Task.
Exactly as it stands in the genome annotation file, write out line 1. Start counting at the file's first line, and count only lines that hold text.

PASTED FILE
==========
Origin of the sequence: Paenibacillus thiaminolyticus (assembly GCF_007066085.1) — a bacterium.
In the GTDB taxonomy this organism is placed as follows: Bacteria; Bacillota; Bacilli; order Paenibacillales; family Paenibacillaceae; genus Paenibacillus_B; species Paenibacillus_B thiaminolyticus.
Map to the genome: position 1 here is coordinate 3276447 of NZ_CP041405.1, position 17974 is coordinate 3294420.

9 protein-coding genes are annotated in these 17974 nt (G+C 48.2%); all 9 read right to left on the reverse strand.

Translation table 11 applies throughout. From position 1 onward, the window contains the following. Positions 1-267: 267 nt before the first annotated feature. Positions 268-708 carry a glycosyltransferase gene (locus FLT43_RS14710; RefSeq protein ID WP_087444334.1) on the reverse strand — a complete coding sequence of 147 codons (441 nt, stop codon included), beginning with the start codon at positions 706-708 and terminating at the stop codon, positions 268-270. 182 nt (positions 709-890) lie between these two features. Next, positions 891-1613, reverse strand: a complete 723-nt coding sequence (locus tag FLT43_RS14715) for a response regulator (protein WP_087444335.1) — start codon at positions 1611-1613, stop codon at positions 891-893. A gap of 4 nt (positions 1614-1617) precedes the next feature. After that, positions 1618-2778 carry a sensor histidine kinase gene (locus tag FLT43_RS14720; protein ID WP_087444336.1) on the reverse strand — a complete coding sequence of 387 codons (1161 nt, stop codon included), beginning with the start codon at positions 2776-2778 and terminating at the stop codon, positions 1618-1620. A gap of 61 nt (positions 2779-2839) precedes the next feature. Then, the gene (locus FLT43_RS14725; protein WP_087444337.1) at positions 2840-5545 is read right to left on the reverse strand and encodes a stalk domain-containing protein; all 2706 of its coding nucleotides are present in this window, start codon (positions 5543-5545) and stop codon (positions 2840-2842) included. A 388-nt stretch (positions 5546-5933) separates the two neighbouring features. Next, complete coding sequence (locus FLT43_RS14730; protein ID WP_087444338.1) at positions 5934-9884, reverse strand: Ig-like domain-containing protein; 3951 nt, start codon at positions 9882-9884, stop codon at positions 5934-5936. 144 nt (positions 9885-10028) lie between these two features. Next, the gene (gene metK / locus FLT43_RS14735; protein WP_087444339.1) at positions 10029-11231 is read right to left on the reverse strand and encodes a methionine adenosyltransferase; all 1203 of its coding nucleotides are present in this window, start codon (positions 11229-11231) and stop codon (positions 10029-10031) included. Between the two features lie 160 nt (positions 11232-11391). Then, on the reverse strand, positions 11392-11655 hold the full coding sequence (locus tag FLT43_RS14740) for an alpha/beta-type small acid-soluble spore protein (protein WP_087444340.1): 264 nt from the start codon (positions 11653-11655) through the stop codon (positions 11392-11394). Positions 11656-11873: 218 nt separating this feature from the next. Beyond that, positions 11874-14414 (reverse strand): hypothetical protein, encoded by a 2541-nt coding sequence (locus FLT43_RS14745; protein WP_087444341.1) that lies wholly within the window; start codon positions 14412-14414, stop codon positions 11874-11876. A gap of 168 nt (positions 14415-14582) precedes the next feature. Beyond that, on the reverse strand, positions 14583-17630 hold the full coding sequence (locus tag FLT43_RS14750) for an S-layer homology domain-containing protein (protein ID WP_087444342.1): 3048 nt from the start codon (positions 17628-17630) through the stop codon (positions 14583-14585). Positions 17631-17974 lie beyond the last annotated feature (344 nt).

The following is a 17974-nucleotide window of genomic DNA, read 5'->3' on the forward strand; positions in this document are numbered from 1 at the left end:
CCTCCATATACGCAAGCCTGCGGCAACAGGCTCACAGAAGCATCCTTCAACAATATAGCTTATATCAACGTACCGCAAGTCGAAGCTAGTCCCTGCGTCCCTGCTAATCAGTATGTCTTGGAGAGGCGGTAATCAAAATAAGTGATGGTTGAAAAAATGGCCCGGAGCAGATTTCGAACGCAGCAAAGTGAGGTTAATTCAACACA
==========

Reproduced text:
Origin of the sequence: Paenibacillus thiaminolyticus (assembly GCF_007066085.1) — a bacterium.